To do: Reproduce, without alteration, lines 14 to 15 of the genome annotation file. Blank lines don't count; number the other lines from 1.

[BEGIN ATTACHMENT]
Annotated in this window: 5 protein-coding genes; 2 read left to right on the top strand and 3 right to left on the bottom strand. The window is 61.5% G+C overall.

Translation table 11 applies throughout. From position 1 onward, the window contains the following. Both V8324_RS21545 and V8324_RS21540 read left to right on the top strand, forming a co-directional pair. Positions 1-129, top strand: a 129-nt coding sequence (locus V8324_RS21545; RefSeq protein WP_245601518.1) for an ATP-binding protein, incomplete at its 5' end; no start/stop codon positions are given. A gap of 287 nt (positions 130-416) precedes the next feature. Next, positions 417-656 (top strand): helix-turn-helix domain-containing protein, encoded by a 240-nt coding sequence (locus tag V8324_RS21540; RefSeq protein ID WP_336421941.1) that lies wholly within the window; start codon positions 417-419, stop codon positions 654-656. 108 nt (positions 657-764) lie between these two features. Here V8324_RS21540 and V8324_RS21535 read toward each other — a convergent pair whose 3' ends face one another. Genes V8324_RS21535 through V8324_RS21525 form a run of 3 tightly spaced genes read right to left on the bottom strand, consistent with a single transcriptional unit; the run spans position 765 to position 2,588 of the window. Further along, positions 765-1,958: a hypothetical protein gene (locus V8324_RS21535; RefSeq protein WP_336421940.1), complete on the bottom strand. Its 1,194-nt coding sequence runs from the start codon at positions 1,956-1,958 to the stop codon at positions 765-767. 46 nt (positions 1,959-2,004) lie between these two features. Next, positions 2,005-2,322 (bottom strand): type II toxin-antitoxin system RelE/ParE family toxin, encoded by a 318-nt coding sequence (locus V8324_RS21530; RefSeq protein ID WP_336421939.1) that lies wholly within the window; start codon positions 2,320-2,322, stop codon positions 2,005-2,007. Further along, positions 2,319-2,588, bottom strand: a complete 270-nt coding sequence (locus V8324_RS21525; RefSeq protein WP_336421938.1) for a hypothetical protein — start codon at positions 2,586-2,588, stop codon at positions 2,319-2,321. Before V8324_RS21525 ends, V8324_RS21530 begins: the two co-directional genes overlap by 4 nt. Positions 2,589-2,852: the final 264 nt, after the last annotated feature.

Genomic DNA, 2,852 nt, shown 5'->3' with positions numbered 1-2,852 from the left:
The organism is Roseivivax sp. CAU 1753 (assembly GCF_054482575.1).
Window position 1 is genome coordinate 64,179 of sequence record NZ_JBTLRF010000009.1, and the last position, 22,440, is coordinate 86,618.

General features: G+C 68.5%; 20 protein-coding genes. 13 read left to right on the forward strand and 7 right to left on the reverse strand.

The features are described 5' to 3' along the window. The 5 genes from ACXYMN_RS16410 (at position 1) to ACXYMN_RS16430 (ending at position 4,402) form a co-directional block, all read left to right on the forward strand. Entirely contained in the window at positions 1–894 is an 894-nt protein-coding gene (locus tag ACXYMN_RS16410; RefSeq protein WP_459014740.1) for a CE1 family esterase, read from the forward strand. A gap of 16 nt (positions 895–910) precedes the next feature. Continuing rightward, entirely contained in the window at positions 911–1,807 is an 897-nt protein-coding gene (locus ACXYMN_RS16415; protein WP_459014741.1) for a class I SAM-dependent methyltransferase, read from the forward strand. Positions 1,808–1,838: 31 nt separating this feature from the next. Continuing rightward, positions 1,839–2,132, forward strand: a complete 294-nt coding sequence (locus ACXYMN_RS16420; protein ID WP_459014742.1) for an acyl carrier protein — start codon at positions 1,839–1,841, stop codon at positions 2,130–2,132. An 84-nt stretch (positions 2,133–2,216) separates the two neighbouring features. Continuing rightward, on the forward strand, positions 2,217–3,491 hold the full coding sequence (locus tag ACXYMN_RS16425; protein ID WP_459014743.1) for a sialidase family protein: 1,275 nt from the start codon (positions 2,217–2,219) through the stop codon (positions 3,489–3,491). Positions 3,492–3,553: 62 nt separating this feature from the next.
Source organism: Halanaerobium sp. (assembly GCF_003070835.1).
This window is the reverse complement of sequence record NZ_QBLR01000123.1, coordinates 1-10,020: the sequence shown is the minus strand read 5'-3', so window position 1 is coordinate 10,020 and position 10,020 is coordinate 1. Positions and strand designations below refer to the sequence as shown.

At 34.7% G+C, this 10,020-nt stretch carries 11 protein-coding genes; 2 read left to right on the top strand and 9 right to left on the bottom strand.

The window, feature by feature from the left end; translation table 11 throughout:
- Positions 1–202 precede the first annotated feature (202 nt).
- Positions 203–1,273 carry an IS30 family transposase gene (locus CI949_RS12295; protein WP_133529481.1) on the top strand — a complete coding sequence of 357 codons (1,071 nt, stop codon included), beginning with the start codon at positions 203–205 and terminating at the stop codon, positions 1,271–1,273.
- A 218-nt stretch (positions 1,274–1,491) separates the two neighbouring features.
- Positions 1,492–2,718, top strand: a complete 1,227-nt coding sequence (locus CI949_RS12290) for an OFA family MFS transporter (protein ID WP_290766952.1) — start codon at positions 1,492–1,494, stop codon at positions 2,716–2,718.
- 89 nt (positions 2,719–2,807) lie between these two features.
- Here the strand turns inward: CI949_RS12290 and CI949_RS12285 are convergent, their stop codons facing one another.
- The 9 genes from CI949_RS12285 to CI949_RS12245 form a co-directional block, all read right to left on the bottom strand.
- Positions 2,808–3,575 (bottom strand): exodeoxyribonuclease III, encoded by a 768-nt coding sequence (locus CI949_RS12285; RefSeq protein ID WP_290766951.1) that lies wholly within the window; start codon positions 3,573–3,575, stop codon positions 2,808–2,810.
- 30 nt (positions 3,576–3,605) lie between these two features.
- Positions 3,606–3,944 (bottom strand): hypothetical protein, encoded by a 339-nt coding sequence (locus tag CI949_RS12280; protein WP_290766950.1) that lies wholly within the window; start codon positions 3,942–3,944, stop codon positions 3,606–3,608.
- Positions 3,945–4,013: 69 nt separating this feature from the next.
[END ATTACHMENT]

- A 218-nt stretch (positions 1,274–1,491) separates the two neighbouring features.
- Positions 1,492–2,718, top strand: a complete 1,227-nt coding sequence (locus CI949_RS12290) for an OFA family MFS transporter (protein ID WP_290766952.1) — start codon at positions 1,492–1,494, stop codon at positions 2,716–2,718.